Taxi drivers expressed frustration after yet another delay in the plans to fix Lillian Ngoyi Street (formerly Bree Street), saying this is driving down their businesses.
The drivers raised their concerns with Sunday World.
Due to the closure of Lillian Ngoyi Street in the wake of a fatal underground explosion in July 2023, which methane gas was reportedly to blame for, the road is always congested.
Mayor of the City of Johannesburg Kabelo Gwamanda, municipal manager Floyd Brink, and member of the mayoral committee for roads Kenny Kunene declared on January 11 that the Lilian Ngoyi Street project would require a year to finish, with a budget of R196 million.
However, this appears to have been of little consolation to the taxi drivers who cash in on the extremely busy route.
On Monday, there was an air of hopelessness as the taxi drivers told this publication that they had not seen any work being performed on the damaged road, save for promises from Gwamanda.
Reroute not working
Johannesburg Southern Suburbs Taxi Association chairperson Salim Bossman told Sunday World that this is a challenge because Lilian Ngoyi Street is the main drop-off for passengers.
“The traffic congestion is a problem,” he stated.
“The problems start on Sauer Street, and drivers have to reroute through Braamfontein and come out at Park Station.
“President Street is most congested with traffic. The municipality needs to speed up the process to fix this road. The mayor should just deliver on his word.”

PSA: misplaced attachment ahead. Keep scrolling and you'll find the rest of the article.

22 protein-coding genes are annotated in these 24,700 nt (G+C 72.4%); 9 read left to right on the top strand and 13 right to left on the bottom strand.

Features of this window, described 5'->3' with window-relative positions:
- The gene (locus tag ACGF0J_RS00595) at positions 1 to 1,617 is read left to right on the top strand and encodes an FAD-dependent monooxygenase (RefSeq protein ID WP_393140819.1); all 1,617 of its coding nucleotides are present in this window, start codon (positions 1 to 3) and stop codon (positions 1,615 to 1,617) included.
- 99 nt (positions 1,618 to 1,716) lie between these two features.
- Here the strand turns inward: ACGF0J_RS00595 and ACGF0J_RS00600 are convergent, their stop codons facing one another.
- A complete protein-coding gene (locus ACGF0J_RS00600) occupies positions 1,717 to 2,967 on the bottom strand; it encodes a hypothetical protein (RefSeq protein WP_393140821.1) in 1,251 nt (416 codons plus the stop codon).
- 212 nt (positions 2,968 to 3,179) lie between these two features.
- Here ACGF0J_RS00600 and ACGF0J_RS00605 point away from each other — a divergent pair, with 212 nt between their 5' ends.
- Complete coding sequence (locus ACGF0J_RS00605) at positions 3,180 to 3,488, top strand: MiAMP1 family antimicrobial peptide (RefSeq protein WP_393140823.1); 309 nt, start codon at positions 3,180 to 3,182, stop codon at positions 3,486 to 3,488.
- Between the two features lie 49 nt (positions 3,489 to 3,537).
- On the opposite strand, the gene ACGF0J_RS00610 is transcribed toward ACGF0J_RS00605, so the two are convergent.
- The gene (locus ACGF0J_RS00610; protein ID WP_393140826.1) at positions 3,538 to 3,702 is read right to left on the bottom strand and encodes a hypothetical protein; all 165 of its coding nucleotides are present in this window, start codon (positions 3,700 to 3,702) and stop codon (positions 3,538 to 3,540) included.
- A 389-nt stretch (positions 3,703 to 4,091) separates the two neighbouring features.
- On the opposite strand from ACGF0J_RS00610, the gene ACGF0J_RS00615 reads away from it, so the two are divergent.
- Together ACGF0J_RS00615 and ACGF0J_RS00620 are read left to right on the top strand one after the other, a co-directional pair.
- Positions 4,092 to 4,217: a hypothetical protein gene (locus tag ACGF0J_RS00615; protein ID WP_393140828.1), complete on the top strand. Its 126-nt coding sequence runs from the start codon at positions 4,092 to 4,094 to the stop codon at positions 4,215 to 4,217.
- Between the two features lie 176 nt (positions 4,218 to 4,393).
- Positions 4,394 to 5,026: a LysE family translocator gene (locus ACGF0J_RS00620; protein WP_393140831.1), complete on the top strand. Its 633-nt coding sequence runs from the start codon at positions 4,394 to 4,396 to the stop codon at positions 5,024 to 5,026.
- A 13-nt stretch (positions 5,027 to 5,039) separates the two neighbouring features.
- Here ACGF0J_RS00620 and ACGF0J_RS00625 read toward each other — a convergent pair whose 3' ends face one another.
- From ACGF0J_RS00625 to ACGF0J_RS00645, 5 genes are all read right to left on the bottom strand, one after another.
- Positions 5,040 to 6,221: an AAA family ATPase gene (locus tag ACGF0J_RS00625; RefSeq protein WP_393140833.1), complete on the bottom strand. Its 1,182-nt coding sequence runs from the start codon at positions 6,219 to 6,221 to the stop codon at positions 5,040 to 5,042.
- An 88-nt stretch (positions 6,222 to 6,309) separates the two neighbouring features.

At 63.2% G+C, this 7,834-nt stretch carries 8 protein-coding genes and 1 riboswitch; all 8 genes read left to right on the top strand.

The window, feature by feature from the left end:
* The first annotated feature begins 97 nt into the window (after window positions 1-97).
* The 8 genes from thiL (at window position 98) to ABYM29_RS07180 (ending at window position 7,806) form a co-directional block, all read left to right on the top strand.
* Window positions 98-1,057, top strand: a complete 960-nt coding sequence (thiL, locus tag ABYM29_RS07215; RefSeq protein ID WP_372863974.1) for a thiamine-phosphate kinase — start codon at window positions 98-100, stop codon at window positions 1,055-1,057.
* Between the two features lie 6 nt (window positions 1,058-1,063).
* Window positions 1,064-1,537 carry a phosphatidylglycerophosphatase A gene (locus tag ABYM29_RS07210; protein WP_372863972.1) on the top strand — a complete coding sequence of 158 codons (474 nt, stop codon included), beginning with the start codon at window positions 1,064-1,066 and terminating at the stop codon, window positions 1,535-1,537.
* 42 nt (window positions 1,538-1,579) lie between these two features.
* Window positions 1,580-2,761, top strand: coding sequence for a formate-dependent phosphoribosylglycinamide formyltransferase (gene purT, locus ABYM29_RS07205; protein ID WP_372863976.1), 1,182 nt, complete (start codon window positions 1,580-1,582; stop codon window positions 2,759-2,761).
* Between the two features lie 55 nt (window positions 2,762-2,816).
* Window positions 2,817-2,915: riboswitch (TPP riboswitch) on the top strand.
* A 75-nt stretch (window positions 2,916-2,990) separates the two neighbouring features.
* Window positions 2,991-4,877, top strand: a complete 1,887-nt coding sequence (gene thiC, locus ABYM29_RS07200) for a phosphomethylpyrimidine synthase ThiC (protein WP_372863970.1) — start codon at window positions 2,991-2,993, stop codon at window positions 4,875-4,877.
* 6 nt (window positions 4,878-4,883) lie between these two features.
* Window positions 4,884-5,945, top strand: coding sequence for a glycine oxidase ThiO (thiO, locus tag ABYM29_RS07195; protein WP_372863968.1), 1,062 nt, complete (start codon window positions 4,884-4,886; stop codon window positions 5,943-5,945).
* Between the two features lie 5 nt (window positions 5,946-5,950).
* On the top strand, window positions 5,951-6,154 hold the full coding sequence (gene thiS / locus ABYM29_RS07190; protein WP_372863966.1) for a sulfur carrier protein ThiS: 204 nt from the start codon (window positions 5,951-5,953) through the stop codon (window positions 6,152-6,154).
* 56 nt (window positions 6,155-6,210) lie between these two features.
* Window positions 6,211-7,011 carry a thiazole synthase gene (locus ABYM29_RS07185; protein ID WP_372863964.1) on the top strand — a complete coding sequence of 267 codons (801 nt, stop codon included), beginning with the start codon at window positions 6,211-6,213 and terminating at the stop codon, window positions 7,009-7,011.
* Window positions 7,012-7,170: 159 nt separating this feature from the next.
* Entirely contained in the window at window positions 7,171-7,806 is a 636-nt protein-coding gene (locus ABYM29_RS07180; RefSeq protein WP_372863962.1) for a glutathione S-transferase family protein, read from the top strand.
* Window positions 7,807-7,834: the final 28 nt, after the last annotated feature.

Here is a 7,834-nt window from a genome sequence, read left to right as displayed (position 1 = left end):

A taxi driver who did not want to be identified ranted about the challenges that commuters face daily.
“It takes us [taxi drivers] almost an hour from Bree Street just to Plein Street. It is frustrating for us and for the passengers; this is ridiculous,” said the taxi driver.
He said Gwamanda should refrain from making promises he cannot keep. “We are losing money as taxi drivers because you [Gwamanda] delay fixing the road that we use on a daily basis.
“Time is money in the taxi industry, so spending an hour in the city hurts us because we lose time from having to wait more than an hour for a single load.
“Instead of being in and out of town for a second trip, we are stuck with angry passengers, and as drivers, we are also upset.
“As mayor, if you feel like you cannot do your job, you can leave that post.”
Another taxi driver said that all the holdup starts on Sauer Street because the drivers want to avoid Lilian Ngoyi Street.
A furious taxi driver joined in on the conversation and said he wants to leave his job, stating that he gains nothing from being a taxi driver.
According to Brink, construction on Lilian Ngoyi is expected to be completed by December 15.
Traffic officers offer no help
Taxi drivers accused traffic cops of trying to ambush drivers around detours in exchange for bribes or of making way for them to manoeuvre their cars through the backed-up traffic.
“They do not even feel embarrassed to ask for money in exchange for cold drinks, lamented an irate driver.
“They hide behind the buildings where drivers go to avoid travelling into Braamfontein and jump out when they see a taxi driver trying to make a U-turn at Harrison Street.”
There was only one fatality and 40 injuries from the underground explosion in July.